Steve Cook continues his 30-year journey with a stop in 2003, where Kane unmakes for the first time, Steve Austin wrestled his last match, and more!
To be honest, 2003 wasn’t exactly a year I remember being full of great wrestling moments. WWE was at a creative low for the most part. I wasn’t seeing a whole lot of other promotions, and frankly it doesn’t look like I was missing much there.
There were some interesting things going on. What stands out to me while looking back: certain wrestlers having really stellar runs. One of the most famous wrestlers ever had what I think was his best run. Another of the most famous wrestlers retired, and met me at a car show! A highlight of his life, I’m sure.
The Thirtieth Anniversary Celebration hits 2003. We’re not even halfway through this project. Aren’t you excited?
5. 411 Gets Some Mania
3/3/03. We like dates where all the numbers are the same, right? Easy to remember. The site previously known as 411wrestling.com relaunched on 3/3/03 as 411mania.com. There were all kinds of fun new zones. Music, Movies, Games, Comics, Figures…oh, and Wrestling was still there too.
There was also a message board, which I signed up for two days after the re-launch. As I recall, there was supposed to be a newsletter & some other special content, but that ended pretty quick. The stuff was free, it’s not like I was sending Ashish $50 per year. I hadn’t really done the message board thing before, but I figured I’d check it out. What could it hurt, right?
It turns out I’m still talking to some of these other goobers from the old 411mania Fan Forum. Many of them have gone far, far away, but I still keep in touch with more than I would have expected back then. Here’s the obilgatory offtheteam.com plug. That darn message board led to a lot of things, including the column you’re reading right now. All part of the process of my taking over the Internet, which should be happening any second now.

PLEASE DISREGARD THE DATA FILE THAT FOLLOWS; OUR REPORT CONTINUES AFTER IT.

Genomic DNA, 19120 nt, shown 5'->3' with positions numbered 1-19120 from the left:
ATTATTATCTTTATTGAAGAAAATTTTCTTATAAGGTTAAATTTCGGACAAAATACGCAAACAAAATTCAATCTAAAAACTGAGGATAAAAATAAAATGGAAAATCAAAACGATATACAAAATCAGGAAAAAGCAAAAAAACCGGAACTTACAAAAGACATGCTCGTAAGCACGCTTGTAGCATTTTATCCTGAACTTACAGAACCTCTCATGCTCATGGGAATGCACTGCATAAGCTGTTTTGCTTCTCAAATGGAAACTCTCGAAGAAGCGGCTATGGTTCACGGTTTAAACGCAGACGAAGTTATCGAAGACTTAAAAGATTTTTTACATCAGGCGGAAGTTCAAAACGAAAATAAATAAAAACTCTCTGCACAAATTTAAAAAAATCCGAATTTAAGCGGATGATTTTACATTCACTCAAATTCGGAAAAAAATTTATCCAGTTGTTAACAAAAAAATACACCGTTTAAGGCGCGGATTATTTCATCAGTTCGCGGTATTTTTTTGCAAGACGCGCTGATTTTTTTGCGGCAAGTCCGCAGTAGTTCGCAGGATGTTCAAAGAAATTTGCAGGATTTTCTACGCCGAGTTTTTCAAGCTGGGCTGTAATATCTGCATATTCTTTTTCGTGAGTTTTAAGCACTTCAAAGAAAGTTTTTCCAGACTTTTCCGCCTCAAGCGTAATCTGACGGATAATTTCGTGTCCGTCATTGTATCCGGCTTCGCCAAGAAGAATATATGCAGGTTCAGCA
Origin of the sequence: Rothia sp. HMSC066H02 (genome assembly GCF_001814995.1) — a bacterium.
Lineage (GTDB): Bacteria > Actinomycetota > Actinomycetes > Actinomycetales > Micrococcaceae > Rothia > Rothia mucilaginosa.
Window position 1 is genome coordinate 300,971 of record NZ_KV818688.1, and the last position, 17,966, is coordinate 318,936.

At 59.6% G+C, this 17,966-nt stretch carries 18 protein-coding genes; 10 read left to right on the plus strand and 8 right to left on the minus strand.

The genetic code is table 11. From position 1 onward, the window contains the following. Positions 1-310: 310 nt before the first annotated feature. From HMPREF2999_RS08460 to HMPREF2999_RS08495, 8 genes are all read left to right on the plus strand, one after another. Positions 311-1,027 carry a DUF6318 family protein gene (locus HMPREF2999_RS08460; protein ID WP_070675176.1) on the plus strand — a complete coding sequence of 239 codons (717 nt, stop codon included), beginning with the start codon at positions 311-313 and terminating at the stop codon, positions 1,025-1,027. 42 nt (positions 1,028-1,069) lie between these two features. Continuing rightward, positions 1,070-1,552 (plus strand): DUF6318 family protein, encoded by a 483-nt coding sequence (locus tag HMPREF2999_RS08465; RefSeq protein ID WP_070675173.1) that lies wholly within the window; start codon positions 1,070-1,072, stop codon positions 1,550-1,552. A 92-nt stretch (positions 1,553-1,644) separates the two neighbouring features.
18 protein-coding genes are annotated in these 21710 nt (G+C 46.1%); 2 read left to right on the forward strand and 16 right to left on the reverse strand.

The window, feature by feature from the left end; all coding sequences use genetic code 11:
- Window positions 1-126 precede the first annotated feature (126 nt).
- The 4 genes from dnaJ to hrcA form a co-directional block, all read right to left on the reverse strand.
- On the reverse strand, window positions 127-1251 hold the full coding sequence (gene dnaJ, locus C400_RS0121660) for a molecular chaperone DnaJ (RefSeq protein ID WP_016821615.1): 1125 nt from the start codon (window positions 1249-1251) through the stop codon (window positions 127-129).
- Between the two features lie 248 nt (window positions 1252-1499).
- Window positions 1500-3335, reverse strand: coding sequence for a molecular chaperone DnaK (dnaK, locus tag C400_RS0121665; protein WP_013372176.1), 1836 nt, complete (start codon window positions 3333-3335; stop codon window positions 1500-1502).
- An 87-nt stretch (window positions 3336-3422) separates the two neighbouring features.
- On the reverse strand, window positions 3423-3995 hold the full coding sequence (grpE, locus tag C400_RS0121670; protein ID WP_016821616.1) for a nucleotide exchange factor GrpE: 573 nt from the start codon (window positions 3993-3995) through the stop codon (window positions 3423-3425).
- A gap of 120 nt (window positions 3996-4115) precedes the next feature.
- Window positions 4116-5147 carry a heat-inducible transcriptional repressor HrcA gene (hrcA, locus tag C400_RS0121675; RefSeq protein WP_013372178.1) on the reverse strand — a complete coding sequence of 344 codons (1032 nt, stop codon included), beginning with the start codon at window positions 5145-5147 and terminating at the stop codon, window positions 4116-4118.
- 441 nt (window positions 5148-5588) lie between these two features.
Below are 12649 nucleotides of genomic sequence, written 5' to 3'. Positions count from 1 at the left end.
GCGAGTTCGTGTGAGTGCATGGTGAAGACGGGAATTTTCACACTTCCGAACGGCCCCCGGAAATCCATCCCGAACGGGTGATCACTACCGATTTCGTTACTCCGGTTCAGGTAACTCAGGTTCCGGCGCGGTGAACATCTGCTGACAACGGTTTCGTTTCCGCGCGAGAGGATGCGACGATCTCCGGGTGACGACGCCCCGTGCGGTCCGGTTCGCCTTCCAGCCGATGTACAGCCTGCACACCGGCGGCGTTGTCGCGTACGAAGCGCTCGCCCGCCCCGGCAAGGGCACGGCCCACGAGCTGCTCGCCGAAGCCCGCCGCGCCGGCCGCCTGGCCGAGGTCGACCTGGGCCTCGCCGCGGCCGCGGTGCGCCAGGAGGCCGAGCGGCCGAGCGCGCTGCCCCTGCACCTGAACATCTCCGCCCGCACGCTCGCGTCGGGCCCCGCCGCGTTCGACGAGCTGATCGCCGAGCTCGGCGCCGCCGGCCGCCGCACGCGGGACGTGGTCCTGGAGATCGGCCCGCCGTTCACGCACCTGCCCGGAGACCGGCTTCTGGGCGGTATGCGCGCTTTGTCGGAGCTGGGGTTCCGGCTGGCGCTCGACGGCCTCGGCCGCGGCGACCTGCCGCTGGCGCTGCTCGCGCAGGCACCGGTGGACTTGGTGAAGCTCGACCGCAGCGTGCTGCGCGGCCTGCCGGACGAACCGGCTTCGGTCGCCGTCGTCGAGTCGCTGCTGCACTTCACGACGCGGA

4. Raven Renaissance
I think Raven’s WWE run from 2000-03 was a little bit better than it gets credit for, but both parties seemed done with each other long before the run actually was. WWE wanted to ease Raven into an announcing role, Raven still wanted to wrestle, and the answer was to give him his own playground on Sunday Night Heat. Raven got bored, WWE was happy for him to go, and as it turns out, Raven didn’t have one of those 90 day clauses on his contract that’s all the rage these days. He could go wherever whenever, and he was on TNA two days after getting released.
The new freedom reinvigorated Raven. Not only was he working everywhere, but he was willing to do business & put younger guys over. CM Punk feuded with Raven in ROH & MLW, and getting over on the veteran in matches and on the microphone made people stand up and take notice. He also provided a big boost to TNA, to the point where his first NWA World Championship match against Jeff Jarrett was their most purchased PPV for a long period of time.
We also got a ton of Raven shoot interviews out of his departure from WWE, which would have been worth the move on its own if he didn’t do anything else.
3. Insane Kane
None of my college roommates particularly cared for pro wrestling. It wasn’t like they’d get mad at me for watching it, they’d just find other places to be. The one exception was my sophomore year roommate, who liked two things about wrestling: